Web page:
The winning of sand at Rock Common began in the 1920s. It formed the forty-five or so acres of land belonging to Sandhill Farm and from which the property took its name. It has been dug to a considerable depth since then, resulting in high cliffs on all sides. It is probably one of the largest sand quarries in the country and is outstanding not only because of the beauty of its location and stunning sand faces, but also because of the wildlife it supports.
Rock Common Quarry boasts the most important Sand Martin colonies in Sussex. A vital feature for them is the sand cliffs in which they make their homes. The late Chris Mead of the British Trust for Ornithology made a life-long study of these delightful birds, a considerable amount of which was carried out in this very spot. The Sand Martin has declined greatly in numbers in recent years, and it would be irresponsible not to provide them with every protection possible. Careful management of the cliff faces could lead to much greater numbers of Sand Martins breeding here.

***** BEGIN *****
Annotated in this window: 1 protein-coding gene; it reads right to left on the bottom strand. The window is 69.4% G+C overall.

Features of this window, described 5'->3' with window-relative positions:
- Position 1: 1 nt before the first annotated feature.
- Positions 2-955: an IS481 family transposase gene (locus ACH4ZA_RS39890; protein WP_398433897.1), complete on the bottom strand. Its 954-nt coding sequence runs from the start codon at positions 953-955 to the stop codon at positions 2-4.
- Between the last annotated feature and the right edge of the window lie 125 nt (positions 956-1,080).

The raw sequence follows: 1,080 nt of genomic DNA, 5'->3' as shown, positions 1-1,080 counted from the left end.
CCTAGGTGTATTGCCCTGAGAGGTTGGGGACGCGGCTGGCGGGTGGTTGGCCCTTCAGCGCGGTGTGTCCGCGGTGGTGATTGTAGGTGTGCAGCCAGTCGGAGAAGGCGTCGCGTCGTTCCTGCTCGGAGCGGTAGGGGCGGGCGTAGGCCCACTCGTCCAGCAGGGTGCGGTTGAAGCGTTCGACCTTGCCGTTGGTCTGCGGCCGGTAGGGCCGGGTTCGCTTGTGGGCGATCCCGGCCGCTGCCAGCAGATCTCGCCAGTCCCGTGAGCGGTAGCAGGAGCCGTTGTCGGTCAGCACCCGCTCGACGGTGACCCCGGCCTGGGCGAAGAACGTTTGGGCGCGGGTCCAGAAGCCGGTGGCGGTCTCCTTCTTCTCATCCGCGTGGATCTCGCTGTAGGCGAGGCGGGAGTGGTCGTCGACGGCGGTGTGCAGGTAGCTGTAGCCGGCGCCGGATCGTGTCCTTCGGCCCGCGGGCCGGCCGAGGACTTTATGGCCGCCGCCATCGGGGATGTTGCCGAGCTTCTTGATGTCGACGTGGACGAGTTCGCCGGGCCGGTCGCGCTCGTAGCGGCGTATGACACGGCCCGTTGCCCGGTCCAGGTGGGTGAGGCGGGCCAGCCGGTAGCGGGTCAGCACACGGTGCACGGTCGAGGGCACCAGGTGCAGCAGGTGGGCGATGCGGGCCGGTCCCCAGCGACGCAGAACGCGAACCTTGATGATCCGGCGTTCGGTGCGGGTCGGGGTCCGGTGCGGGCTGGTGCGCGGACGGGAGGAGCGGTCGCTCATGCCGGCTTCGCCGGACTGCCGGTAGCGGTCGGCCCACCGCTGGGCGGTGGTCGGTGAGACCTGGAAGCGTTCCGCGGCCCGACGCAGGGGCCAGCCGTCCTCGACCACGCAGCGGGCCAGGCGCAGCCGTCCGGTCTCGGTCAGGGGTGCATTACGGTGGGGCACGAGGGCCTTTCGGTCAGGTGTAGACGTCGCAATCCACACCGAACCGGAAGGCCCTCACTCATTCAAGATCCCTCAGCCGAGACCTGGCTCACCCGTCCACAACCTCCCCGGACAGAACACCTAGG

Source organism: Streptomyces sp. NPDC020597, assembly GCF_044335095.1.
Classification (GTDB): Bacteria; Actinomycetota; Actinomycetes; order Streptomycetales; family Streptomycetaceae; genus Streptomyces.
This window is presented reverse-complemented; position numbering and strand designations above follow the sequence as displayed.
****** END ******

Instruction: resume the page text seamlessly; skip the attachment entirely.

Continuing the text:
A freak occurence in the 1950s saw the Bee-Eater breeding in a disused sand quarry in Street. In the last two or three years breeding pairs have been spotted in more than one location in England, and it is considered highly probable that this trend will continue. If we manage the quarry with care, it is feasible that we might be able to develop a colony at Rock Common.